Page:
Gan Shmuel Foods works in Europe

A company that gives it the juice - citrus, tomato and tropical, that is.

Agriculture is usually considered boring, outdated, and a money-loser, but there are topnotch companies in this field, too. The best example is probably Gan Shmuel Foods, owned by Kibbutz Gan Shmuel, which manufactures natural juices and materials for the beverage industry in Israel and around the world. The company earned an NIS 18.9 million profit on revenue of NIS 476.5 million in 2002, compared with a NIS 10.6 million profit on revenue of NIS 386.2 million in 2001.

Gross profit amounted to NIS 95.7 million last year, compared with NIS 73.7 million in 2001. Management and general expenses and marketing and sales expenses grew only slightly to NIS 41.7 million in 2002.

In any case, it appears that Gan Shmuel also benefited from the shekel depreciation. 83% of the company’s output is for export, to 35 countries spread around Eastern and Western Europe and the Far East. Gan Shmuel is Israel’s largest exporter of processed food.

The company’s largest target market is Western Europe. Sales there totaled NIS 178 million in 2002, compared with NIS 147 million in 2001. Sales to Eastern Europe amounted to NIS 106 million in 2002, compared with NIS 87 million the preceding year, and sales to the Far East totaled NIS 105 million, compared with NIS 72 million in the preceding year. This is impressive growth, while sales in Israel remained level at NIS 79 million.

Most company sales are raw materials for the natural beverage and soft drink industry, but the company also supplies natural juice in consumer packaging directly to overseas retail chains. This field was one of the reasons for the company growth in 2002, together with higher sales to the Far East, the recovery in European markets, and increased activity by overseas subsidiaries.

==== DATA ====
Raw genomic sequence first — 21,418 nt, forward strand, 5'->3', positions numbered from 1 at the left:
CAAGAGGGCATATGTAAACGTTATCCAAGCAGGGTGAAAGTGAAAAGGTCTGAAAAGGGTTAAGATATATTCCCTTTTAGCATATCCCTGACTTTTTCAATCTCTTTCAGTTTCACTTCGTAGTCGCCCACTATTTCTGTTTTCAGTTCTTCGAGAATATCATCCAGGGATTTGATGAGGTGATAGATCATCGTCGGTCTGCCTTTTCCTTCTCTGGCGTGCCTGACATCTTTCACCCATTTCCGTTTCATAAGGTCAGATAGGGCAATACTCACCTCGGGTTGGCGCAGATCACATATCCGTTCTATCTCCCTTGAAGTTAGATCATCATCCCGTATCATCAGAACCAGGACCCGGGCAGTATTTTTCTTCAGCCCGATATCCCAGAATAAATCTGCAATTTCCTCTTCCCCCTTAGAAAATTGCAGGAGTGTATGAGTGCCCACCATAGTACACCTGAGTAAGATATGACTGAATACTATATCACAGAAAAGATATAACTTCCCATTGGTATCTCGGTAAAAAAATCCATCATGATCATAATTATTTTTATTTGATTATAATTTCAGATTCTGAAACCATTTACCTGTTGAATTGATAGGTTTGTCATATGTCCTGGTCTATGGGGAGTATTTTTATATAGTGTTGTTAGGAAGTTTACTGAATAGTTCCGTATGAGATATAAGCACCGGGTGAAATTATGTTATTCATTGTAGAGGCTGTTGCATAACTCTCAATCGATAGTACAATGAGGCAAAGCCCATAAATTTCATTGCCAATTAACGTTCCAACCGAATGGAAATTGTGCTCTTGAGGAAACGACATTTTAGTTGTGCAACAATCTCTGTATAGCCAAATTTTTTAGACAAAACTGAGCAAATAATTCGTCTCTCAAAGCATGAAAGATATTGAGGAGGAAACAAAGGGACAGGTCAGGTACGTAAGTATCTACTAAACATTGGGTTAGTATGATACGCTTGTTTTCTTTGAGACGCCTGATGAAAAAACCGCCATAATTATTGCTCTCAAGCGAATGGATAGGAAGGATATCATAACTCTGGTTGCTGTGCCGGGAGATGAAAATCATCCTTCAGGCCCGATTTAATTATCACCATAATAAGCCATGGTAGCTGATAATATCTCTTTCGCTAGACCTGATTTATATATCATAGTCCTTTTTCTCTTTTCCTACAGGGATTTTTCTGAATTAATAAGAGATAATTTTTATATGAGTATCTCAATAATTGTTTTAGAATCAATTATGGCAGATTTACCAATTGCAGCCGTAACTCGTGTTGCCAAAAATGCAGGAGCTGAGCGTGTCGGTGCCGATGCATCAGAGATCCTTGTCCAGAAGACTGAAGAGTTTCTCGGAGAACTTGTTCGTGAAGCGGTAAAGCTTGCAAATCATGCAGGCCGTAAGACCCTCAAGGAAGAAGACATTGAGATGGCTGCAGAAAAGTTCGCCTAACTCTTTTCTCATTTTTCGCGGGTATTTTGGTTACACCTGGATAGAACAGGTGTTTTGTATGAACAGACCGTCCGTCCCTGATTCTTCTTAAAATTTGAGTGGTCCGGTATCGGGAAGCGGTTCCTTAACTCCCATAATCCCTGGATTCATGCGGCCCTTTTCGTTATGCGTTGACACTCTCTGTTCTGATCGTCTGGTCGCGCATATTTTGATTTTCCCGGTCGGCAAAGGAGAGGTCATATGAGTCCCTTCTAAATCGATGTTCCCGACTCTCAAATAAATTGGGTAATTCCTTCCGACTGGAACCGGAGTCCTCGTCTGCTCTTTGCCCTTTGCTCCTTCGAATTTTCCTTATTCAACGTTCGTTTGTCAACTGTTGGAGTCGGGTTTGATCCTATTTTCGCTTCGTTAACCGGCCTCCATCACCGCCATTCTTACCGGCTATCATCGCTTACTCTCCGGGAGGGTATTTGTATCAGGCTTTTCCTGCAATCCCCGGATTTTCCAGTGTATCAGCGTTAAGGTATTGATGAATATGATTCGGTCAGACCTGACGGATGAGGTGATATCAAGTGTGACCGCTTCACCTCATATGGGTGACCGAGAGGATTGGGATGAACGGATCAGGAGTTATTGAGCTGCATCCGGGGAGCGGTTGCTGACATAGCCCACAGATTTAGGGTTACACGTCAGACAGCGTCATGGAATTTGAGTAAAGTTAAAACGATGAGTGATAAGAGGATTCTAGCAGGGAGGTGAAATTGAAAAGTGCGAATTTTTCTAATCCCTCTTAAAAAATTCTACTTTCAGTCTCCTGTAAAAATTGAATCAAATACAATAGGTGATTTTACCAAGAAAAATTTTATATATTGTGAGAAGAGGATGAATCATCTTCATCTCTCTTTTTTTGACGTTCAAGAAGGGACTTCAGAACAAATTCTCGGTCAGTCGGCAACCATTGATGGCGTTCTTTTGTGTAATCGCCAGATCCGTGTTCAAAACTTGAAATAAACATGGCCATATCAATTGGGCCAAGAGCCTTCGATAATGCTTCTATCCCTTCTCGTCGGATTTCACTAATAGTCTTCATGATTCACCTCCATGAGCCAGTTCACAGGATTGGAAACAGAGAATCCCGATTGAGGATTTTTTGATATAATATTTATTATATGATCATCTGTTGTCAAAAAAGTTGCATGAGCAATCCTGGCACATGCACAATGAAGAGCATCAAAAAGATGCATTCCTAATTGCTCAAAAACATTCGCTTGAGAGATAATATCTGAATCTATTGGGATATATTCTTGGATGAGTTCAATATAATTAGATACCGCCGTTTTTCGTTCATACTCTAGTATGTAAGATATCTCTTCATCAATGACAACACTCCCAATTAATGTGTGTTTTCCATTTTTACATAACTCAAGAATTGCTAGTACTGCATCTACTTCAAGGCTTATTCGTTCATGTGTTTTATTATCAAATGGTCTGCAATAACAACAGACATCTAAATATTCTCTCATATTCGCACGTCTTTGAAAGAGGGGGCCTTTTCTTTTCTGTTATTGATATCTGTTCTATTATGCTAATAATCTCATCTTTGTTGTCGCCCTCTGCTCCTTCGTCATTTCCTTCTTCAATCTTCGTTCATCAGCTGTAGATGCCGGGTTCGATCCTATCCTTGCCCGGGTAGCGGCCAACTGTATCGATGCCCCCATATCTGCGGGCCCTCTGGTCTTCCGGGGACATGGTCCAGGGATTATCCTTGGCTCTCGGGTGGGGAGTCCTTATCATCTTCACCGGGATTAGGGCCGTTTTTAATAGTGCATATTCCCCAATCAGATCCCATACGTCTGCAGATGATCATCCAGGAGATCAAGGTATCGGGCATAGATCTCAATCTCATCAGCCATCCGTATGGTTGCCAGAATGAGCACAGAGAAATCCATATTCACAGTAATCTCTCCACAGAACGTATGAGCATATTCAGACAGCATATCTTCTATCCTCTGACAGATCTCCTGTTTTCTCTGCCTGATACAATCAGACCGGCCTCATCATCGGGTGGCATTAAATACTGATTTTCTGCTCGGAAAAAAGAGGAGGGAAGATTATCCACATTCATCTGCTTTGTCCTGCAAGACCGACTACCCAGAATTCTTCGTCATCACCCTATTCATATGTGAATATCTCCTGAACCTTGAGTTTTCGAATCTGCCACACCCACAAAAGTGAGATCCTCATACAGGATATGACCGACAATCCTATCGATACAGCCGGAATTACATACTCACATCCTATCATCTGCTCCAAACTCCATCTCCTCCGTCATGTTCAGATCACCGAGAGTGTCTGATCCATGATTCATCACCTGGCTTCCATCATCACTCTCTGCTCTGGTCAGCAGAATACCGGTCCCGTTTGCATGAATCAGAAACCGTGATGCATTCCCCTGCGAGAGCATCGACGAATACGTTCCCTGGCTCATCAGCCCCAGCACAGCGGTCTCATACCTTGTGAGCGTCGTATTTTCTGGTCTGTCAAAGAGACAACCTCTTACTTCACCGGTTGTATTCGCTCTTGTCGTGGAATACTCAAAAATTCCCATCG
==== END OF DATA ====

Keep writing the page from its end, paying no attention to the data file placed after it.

Gan Shmuel’s products fall into three main categories: citrus food products, tomato products, and tropical products. The company is now at the height of the citrus fruit season, having absorbed 52,000 tons of fresh fruit by mid-March. That sounds impressive, but it is 10% less than in the corresponding period of last year.

One factor in the company’s 2002 growth was the expansion of its subsidiaries. After analyzing its business environment, the company decided that in order to preserve its relative advantages in marketing and distribution, and guarantee the supply of raw materials purchased overseas, it must expand in to additional overseas fields. The company set up subsidiaries in Italy, Spain, Poland, Uruguay, and South Africa for this purpose.

Kibbutz Gan Shmuel received NIS 20.2 million for personnel services, purchase of fruit, and general services from its company. The kibbutz also received NIS 400,000 for the services of the company managing director, another executive, and a director.

Published by Globes [online] - - on 28 April 2003

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